Killed IL miner had minimal experience: MSHA

FEDERAL officials have released preliminary findings of last weekend’s pinning accident in Illinois with more details surrounding the incident that fatally injured an underground worker.
Killed IL miner had minimal experience: MSHA Killed IL miner had minimal experience: MSHA Killed IL miner had minimal experience: MSHA Killed IL miner had minimal experience: MSHA Killed IL miner had minimal experience: MSHA

Courtesy Peabody Energy.

Donna Schmidt

Continuous miner operator Chad Meyers, 30, was working at Peabody Energy’s Willow Lake mine in Equality, Saline County, early Saturday morning when the accident occurred.

Meyers, who had three years and 20 weeks mining experience, had just 28 weeks of experience operating a continuous miner.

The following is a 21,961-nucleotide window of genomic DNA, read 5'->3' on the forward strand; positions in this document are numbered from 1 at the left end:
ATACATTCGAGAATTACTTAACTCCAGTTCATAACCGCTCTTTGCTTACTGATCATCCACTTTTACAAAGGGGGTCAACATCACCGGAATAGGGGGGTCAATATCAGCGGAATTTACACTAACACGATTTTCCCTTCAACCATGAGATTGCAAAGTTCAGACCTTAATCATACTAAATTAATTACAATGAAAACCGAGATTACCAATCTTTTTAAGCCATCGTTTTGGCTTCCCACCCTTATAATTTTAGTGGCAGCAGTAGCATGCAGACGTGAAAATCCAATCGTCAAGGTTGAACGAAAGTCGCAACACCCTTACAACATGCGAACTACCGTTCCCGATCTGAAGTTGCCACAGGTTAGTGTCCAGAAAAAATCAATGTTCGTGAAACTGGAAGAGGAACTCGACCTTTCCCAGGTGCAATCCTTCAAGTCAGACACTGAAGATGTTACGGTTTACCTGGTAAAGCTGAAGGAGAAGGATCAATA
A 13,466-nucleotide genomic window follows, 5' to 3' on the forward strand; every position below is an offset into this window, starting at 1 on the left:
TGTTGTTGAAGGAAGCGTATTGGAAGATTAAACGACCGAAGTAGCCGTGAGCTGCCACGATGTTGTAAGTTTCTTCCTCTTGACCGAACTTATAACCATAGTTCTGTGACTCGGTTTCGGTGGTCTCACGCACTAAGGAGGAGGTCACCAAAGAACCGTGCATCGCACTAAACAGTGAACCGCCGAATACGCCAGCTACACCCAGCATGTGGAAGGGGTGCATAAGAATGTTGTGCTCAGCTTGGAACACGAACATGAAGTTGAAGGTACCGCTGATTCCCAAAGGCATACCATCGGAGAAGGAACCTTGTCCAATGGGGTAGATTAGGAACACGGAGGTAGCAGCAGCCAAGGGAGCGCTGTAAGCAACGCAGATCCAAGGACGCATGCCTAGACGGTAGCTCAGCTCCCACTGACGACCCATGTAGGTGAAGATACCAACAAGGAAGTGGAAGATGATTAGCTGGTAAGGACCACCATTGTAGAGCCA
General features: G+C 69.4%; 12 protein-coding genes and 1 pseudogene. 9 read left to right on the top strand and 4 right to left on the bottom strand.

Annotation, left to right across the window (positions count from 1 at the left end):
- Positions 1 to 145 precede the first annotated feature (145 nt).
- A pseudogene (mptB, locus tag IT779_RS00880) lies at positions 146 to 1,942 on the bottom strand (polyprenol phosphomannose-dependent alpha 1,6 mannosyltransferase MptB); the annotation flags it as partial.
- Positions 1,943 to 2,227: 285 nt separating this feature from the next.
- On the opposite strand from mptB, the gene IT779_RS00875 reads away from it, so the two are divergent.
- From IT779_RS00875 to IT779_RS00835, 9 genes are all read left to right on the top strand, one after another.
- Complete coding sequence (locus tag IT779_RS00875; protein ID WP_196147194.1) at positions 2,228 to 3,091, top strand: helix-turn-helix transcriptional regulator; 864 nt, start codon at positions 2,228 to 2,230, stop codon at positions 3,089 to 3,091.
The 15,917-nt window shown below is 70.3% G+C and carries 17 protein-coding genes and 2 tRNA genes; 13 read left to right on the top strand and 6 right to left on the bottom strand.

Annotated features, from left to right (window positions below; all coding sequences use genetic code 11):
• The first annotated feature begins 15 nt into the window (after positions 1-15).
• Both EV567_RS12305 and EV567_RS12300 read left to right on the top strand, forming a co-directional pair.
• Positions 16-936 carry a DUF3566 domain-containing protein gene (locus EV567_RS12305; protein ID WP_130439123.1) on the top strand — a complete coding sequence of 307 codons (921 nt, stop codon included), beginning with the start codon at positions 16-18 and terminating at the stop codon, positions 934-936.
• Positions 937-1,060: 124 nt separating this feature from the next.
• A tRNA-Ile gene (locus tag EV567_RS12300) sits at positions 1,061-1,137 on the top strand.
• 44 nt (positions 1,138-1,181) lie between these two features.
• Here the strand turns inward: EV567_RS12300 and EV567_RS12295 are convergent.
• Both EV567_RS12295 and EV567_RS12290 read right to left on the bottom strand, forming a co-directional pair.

“The victim was operating the continuous miner on the right side of the No 5 unit,” US Mine Safety and Health Administration investigators said.

“He was making the first cut in the crosscut from No 4 to No 5 entry [and] was mining the crosscut straight on instead of turning it from the No 4 entry.”

In its findings MSHA said that after Meyers made the initial cut, he backed the CM unit into the crosscut between No 4 and 3 entries to set it over to slab the right side of the cut.

“As he backed the machine into the crosscut, he was pinned between the outby rib of the crosscut and the left side of the cutter head.”

The agency confirmed that while the incident occurred at about 3.20am, the victim was not pronounced dead until 4.40am local time.

The report did not indicate if he was transported anywhere for care.

An autopsy of Meyers was underway, MSHA said.

The 460-worker Willow Lake mine, which first shipped coal in 2002, mined 2.2 million tons in 2011.

The complex sells the coal from the Springfield No 5 seam to Midwest utility generators.

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